The study of genetics isn’t all that bad, and the goals are not always that radical. Some scientists are working to prevent and ultimately end diseases. In the future, children could be designed to resist cancer, heart disease, mental illnesses, AIDS, and other human diseases.
There are a lot of scientist who focus mainly on a perfect race, using the technology and research they have learned for less important things such as children designed for superhuman strength, sunny disposition, flawless beauty or photographic memory. People are on the brink of the next plateau of technology and they are going about it in the wrong way. Many researchers believe it will be years before doctors can slip genes into our DNA easily and flawlessly. They do not have everything figured out yet but they are getting very, very close. Technology should advance, yes, and humans should advance, yes; but humans should not advance technologically. Humans should advance naturally, and adapt to new coming environments the way they’re meant to. No matter what we do, nothing will ever be perfect enough; we are only human after all, or will that change too?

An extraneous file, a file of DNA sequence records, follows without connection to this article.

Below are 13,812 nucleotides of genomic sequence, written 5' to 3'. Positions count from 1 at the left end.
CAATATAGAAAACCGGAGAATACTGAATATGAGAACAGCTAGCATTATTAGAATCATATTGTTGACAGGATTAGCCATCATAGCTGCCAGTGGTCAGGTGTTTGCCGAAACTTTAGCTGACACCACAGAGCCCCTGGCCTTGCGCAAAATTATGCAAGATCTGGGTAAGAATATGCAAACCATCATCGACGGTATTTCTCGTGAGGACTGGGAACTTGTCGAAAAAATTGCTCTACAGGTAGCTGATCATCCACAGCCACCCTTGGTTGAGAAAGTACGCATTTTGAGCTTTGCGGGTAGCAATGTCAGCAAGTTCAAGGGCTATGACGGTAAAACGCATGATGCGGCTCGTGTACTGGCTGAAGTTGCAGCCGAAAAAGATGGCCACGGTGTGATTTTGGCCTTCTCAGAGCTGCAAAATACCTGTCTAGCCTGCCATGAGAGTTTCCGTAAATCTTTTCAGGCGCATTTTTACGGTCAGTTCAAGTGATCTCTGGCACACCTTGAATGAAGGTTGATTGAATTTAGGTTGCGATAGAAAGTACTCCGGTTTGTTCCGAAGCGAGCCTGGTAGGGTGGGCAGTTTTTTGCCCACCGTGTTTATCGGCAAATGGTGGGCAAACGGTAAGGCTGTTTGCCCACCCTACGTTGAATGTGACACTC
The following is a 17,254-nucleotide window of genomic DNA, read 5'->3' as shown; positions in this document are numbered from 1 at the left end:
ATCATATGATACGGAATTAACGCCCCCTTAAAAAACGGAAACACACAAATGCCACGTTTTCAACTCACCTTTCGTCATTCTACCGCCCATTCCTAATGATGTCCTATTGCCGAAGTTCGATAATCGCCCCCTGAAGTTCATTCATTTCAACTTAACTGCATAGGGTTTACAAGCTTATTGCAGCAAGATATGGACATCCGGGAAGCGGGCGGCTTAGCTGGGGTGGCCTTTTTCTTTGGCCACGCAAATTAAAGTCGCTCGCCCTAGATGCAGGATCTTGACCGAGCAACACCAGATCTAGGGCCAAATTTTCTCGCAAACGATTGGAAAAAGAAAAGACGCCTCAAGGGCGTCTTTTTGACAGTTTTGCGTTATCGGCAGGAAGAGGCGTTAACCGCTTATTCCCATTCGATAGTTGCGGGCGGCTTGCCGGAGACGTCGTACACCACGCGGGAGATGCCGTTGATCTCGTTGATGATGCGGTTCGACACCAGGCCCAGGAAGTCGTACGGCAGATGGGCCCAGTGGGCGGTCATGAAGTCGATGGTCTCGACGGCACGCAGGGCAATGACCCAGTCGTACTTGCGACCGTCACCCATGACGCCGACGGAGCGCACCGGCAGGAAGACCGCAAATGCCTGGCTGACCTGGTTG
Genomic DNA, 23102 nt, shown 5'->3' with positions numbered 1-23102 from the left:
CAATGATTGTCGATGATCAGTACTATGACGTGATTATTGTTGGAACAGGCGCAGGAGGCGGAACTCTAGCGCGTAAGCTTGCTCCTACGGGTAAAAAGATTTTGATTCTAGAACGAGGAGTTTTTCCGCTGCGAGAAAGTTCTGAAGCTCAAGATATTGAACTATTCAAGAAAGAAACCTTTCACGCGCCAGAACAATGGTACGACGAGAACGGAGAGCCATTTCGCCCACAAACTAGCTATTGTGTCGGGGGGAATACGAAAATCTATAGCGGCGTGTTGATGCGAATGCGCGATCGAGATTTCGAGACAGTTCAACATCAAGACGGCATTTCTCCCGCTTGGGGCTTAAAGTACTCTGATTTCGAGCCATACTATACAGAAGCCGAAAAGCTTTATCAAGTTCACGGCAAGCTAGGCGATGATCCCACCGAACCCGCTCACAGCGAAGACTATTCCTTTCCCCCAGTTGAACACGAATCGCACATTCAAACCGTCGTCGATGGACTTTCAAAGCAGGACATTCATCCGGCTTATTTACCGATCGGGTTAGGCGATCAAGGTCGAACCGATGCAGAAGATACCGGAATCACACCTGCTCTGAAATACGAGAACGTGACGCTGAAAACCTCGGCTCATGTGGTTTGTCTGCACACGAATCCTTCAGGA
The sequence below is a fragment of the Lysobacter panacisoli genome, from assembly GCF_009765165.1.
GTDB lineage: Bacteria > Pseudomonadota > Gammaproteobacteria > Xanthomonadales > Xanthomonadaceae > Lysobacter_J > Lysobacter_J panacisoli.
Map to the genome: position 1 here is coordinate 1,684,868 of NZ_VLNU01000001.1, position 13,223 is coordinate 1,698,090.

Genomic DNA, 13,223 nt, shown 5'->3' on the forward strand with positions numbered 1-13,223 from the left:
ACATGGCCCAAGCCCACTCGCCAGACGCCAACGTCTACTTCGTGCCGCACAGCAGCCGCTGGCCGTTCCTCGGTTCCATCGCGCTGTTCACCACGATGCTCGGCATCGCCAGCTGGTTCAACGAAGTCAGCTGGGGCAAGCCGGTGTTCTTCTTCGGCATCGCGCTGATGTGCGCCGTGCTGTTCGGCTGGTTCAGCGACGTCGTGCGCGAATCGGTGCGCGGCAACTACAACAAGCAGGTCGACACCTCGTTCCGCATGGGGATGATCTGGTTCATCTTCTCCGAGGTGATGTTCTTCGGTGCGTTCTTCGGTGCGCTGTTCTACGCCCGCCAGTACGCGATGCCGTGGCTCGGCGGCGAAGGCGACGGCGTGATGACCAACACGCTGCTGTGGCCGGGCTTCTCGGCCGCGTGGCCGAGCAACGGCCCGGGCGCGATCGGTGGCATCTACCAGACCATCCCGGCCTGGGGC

Barnard, Jeff. “Mice Who Go Beyond Mazes.” The Post-Standard 2 Sept. 1999, Nation ed.: A8.
Bostrom, Nick, and Rebecca Roache. “Human Enhancement.” Human Enhancement. 2007. 24 Apr. 2007 <http://www.nickbostrom.com>.
Crensen, Matt. “Adam and ‘Eve’: Beyond Cloning.” Carroll County Times 19 Jan. 2003: B4.
Lawton, Graham. “The Incredibles.” New Scientist 13 May 2005: 32-38.
“Permanent Eyelash Enhancement.” Scott co.-Wilton & Durant Area unknown ed.: 16
American Society Of Plastic Surgeons. “2000/2005/2006 National Plastic Surgery Statistics.”. 2007. American Society Of Plastic Surgeons. 24 Apr. 2007 <http://www.americansocietyofplasticsurgeons.com>.